Thursday, 13 October 2016
From ancient Sumer during the Neolithic revolution 10,000 years ago to the Wheatbelt in central Western Australia, the question on every farmer’s mind remains the same.
How can you extract enough food from the land to feed those who need it?
And just as the question has remained the same across millennia, so has the answer: innovation.
Australian farmers are among the most efficient in the world.
This is despite very poor soils across much of the continent as well as low levels of government farm subsidies (by international standards). Yet, Australian farmers export more than $41 billion worth of produce each year.
They provide 93 per cent of food eaten domestically, and help feed some 40 million people outside of Australia every day.
But Australia’s position as an agricultural innovator could be under threat from falling levels of investment in research and development.
In its 2016 review of farming exports, the Australian Farm Institute found our farmers were losing market share to competitors in the developing world, where production is being rapidly expanded.
At the same time, the Australian Bureau of Statistics has reported that the amount of land suitable for farming is under threat from climate change, salinity, erosion and nutrient loss.
And research from the University of Minnesota has found that between 1960 and 2009, Australia fell from 9th to 16th place in proportional spending on research and development in the agricultural sector.
It’s a decline individual farmers and researchers are hoping to arrest, recognising that to grow our agricultural sector we must develop new ways to grow food more efficiently and sustainably.
For all the technology that has been brought to bear on modern farms, farmers are still faced with a dilemma as old as agriculture itself: trying to predict what will happen next season.
They have to make decisions about what varieties of crops to plant, how much fertiliser to use and what land to use, based on what they think will happen months in the future.
This is where the worlds of agriculture, big data and machine learning collide.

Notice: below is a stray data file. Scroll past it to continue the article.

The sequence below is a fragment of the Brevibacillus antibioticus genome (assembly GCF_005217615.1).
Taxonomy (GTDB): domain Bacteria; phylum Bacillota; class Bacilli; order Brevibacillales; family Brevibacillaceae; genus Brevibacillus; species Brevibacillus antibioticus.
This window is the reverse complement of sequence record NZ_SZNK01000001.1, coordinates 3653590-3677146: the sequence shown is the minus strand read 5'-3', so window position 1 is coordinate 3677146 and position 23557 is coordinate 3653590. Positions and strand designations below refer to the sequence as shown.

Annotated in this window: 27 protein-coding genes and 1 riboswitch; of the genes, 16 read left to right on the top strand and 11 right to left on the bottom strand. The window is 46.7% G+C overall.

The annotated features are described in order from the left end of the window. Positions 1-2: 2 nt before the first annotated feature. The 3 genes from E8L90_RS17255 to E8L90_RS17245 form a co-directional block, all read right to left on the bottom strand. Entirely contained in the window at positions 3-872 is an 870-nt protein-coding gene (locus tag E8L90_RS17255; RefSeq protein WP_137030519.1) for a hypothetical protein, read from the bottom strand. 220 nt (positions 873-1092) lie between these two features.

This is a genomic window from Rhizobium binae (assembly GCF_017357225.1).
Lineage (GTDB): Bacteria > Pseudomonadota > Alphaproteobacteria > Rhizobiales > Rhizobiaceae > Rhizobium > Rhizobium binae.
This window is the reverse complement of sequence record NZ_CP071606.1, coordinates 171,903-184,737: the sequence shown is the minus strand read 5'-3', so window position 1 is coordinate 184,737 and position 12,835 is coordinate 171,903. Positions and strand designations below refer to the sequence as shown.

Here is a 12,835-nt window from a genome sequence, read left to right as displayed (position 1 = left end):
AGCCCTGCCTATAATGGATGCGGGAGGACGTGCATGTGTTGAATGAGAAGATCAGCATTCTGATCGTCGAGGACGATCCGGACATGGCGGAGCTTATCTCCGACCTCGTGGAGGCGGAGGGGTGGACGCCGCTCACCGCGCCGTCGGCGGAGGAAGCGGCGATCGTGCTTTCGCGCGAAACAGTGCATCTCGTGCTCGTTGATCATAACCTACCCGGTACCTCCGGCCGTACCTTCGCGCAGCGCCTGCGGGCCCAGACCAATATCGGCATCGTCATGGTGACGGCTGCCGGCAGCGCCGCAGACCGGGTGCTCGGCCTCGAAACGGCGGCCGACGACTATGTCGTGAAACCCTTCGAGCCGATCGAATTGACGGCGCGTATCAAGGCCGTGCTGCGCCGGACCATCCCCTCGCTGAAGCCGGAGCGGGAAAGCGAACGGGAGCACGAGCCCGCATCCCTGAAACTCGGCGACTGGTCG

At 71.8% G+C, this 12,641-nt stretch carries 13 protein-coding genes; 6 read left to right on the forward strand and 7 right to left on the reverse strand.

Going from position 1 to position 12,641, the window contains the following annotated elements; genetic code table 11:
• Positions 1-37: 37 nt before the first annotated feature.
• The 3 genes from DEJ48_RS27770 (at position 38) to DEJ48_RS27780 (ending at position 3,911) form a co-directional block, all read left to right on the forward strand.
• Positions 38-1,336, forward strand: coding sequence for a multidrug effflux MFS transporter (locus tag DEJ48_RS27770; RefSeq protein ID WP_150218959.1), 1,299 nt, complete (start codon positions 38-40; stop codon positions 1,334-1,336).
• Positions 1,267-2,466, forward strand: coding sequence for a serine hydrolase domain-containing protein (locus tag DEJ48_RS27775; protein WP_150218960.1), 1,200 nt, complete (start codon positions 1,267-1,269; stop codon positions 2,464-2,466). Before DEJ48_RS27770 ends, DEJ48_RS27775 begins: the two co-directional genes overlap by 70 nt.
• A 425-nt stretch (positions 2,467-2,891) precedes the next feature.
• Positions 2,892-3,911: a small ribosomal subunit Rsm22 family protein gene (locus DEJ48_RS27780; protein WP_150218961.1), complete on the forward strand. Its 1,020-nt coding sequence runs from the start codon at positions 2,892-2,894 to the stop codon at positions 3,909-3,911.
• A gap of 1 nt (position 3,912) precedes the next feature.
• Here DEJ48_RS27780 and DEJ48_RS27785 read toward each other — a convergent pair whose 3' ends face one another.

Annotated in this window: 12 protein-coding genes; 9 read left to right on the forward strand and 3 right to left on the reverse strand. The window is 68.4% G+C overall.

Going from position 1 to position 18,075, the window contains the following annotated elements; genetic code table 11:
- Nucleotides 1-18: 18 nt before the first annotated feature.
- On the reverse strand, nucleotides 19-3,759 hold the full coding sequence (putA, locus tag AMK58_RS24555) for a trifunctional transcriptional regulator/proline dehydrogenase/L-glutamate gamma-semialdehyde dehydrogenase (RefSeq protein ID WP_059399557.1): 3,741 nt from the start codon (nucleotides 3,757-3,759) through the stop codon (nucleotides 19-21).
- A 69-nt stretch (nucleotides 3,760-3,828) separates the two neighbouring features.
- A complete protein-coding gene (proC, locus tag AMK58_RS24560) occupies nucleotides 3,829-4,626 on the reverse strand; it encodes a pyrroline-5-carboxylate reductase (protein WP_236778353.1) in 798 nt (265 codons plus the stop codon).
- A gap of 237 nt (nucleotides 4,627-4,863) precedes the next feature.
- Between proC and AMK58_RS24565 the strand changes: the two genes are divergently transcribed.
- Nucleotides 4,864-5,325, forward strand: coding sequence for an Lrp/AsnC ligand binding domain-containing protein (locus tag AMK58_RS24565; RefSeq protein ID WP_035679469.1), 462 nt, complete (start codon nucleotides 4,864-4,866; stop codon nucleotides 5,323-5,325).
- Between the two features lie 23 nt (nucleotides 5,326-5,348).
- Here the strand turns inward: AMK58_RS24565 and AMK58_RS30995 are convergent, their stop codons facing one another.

Tony White, a farmer in the central Wheatbelt, knows well the need for innovation. Over his 30 years working the land, he has seen and implemented advances to farming technology and practices at a breakneck speed.
With GPS-guided tractors, a harvester that can differentiate between grains and weed seeds, and scientific application that has led to more efficient use of herbicides, White exemplifies the reasons the modern farmer cannot afford to stand still.
“Things are always changing and there is always a better way of doing things,” he says.
“One area that you need to be good at is handling data.
“We use satellite imagery combined with aerial drones to get an overlay of how the crop is growing. If we see an area of the field that is not growing well, we can look at it and we have to decide whether to put some more fertiliser down.
“The more data you have, the more you can minimise the unknowns of farming and hopefully maximise your yields.”
Concepts like data mining, neural networks and spatial interpolation may sound like they have little application to farmers, but for Dr Leisa Armstrong, from ECU’s School of Science, they go hand in hand.
As leader of ECU’s eAgriculture Research Group, she works to take information communications technology research and apply it to the challenges farmers face each season.
“The most effective tool farmers have is information that allows them to acquire knowledge and make decisions based on that knowledge,” she says.